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Author

Joan Grace

Date of Award

3-2003

Degree Type

Thesis

Degree Name

Doctor of Philosophy (PhD)

Department

Political Science

Supervisor

Professor Charlotte A.B. Yates

Abstract

This study is an exploration of why policy outcomes in the sectors of child care and unemployment insurance, between the time period 1972 to 1996, did not meet the policy goals of the National Action Committee on the Status of Women (NAC) in Canada and the National Women's Council of Ireland (NWCI). Specifically, this study sought to explain why successive governments in Canada and Ireland persistently resisted the implementation of policy goals put forth by NAC and NWCI in the sectors of child care and unemployment insurance, or when they did respond, policy outcomes had differential impacts on women. With this is mind, the overall research question of this study was: What happened to the policy goals of NAC and NWCI once they were articulated to government?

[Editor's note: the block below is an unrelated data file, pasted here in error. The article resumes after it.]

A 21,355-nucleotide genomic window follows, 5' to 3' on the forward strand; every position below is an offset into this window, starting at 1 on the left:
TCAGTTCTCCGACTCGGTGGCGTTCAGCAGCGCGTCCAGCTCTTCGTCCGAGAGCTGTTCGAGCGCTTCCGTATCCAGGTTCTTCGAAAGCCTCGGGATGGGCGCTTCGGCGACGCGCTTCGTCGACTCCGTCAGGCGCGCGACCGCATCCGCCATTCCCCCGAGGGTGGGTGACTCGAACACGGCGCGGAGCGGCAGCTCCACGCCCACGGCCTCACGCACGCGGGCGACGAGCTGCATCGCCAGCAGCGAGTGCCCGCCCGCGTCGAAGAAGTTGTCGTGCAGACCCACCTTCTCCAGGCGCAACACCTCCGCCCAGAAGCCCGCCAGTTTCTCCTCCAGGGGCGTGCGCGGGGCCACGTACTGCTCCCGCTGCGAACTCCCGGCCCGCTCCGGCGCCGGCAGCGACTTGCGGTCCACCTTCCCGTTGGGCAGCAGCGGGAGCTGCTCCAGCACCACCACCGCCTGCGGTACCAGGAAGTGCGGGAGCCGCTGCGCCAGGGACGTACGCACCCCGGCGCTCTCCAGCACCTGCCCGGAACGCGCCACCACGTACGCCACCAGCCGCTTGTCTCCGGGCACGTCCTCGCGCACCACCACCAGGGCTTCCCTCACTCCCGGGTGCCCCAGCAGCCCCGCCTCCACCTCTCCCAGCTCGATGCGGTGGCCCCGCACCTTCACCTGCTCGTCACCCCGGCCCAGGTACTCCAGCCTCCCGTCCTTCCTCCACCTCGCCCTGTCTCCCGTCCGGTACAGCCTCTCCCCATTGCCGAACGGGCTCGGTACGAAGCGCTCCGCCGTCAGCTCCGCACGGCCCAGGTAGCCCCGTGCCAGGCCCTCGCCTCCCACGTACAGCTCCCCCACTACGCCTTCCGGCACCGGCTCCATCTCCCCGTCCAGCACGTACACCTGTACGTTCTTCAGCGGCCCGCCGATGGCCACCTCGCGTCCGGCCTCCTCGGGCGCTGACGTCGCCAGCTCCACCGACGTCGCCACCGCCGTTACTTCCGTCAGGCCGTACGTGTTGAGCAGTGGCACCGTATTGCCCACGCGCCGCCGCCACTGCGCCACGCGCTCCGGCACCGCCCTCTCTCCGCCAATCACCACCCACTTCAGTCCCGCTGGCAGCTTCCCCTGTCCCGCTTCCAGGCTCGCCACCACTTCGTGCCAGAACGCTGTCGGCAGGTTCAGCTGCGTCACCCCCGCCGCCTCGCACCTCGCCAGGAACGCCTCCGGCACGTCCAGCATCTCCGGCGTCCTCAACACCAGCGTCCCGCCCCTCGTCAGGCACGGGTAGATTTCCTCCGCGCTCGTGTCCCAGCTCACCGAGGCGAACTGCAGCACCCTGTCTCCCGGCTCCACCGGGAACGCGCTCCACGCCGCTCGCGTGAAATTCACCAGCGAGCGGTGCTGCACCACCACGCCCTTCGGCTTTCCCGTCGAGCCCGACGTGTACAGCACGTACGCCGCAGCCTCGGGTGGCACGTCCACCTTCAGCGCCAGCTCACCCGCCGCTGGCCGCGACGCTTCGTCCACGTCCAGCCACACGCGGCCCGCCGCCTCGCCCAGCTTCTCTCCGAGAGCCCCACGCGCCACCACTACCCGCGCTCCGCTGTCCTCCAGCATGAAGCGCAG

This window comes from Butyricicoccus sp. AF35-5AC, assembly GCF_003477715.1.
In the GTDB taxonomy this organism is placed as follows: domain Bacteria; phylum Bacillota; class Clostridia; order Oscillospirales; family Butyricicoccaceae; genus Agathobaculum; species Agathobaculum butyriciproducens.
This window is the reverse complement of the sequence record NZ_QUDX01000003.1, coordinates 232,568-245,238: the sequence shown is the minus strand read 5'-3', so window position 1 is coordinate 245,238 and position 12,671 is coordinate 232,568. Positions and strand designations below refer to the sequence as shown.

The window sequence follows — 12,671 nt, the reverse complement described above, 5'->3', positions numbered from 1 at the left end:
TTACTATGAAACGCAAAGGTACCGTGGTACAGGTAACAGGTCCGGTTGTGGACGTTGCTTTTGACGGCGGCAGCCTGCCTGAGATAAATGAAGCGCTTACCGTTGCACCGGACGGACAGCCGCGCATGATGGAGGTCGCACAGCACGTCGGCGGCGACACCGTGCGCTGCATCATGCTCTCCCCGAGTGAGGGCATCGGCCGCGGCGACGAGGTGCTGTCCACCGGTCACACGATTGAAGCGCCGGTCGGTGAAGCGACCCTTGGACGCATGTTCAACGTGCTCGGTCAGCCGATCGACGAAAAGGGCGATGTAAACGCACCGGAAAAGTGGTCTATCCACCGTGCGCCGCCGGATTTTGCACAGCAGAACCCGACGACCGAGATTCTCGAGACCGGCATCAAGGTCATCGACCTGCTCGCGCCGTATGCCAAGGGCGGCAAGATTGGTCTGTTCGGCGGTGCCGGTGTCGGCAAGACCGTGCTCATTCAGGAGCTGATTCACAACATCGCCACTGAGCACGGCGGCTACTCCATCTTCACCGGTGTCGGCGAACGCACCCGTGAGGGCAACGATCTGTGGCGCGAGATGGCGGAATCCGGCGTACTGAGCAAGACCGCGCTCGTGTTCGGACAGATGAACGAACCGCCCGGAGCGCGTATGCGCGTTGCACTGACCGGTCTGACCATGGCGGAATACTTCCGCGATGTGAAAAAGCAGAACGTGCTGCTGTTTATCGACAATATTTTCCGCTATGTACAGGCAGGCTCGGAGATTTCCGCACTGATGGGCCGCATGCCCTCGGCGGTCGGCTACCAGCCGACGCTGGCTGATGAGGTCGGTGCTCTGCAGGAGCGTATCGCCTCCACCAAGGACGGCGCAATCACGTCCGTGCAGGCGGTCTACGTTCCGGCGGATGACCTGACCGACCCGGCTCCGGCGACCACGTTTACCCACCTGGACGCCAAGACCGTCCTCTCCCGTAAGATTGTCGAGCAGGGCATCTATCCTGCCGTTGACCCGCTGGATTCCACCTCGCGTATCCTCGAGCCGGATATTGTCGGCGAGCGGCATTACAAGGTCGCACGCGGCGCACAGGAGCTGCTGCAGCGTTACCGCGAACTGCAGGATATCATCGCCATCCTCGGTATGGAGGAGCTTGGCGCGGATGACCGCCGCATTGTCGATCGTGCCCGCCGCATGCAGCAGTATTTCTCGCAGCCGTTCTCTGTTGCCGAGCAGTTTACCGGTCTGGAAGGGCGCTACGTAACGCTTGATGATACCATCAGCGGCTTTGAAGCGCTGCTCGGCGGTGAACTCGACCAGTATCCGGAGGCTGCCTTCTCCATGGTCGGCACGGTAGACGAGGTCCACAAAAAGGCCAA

In order to answer this question, this study merged the theoretics of historical-institutionalism with feminist political economy into a theoretical framework I have termed feminist-institutionalism. This framework was applied to argu that policy institutions (as mediators and containers of gendered social relations) redefine feminist policy goals articulated by women's groups to goverment into gendered policy outcomes that often undermine the original intent of those goals. I have called this process of redefinition policy transformation. By employing a framework of analysis - three spheres of policy transformation - this study comparatively maps out the processes, institutions and factors within the marco-political policy context which contributed to an overall lack of success on the part of NAC and NWCI in the realization of their child care and unemployment insurance policy goals. One of the conclusions of this study is that NAC and NWCI were equally unsuccessful even given stark differences between macro-political institutional structures and interest representation systems in Canada and Ireland.

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